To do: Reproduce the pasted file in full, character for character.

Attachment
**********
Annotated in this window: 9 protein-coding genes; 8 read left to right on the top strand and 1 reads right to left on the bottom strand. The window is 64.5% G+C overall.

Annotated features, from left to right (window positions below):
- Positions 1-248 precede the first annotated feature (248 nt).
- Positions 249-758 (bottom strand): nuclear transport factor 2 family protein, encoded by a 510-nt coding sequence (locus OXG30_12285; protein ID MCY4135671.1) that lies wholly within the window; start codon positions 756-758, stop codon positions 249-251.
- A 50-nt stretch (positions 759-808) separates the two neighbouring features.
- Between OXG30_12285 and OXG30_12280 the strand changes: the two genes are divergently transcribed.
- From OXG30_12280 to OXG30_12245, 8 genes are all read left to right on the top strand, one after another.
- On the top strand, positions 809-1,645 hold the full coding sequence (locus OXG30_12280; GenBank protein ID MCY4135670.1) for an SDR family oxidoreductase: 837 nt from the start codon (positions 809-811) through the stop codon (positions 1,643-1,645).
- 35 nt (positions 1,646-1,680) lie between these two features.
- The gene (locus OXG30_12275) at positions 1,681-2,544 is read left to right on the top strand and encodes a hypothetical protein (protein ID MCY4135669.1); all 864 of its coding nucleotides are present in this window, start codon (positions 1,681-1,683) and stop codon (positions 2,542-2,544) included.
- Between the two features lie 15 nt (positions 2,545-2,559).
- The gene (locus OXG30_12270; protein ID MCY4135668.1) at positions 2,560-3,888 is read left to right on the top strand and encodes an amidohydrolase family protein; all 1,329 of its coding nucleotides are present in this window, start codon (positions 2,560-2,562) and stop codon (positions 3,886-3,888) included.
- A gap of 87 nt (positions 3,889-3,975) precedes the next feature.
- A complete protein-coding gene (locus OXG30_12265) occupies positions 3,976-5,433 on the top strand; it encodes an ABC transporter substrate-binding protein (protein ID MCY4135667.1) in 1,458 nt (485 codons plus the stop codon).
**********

Annotated in this window: 9 protein-coding genes; 8 read left to right on the top strand and 1 reads right to left on the bottom strand. The window is 64.5% G+C overall.

Annotated features, from left to right (window positions below):
- Positions 1-248 precede the first annotated feature (248 nt).
- Positions 249-758 (bottom strand): nuclear transport factor 2 family protein, encoded by a 510-nt coding sequence (locus OXG30_12285; protein ID MCY4135671.1) that lies wholly within the window; start codon positions 756-758, stop codon positions 249-251.
- A 50-nt stretch (positions 759-808) separates the two neighbouring features.
- Between OXG30_12285 and OXG30_12280 the strand changes: the two genes are divergently transcribed.
- From OXG30_12280 to OXG30_12245, 8 genes are all read left to right on the top strand, one after another.
- On the top strand, positions 809-1,645 hold the full coding sequence (locus OXG30_12280; GenBank protein ID MCY4135670.1) for an SDR family oxidoreductase: 837 nt from the start codon (positions 809-811) through the stop codon (positions 1,643-1,645).
- 35 nt (positions 1,646-1,680) lie between these two features.
- The gene (locus OXG30_12275) at positions 1,681-2,544 is read left to right on the top strand and encodes a hypothetical protein (protein ID MCY4135669.1); all 864 of its coding nucleotides are present in this window, start codon (positions 1,681-1,683) and stop codon (positions 2,542-2,544) included.
- Between the two features lie 15 nt (positions 2,545-2,559).
- The gene (locus OXG30_12270; protein ID MCY4135668.1) at positions 2,560-3,888 is read left to right on the top strand and encodes an amidohydrolase family protein; all 1,329 of its coding nucleotides are present in this window, start codon (positions 2,560-2,562) and stop codon (positions 3,886-3,888) included.
- A gap of 87 nt (positions 3,889-3,975) precedes the next feature.
- A complete protein-coding gene (locus OXG30_12265) occupies positions 3,976-5,433 on the top strand; it encodes an ABC transporter substrate-binding protein (protein ID MCY4135667.1) in 1,458 nt (485 codons plus the stop codon).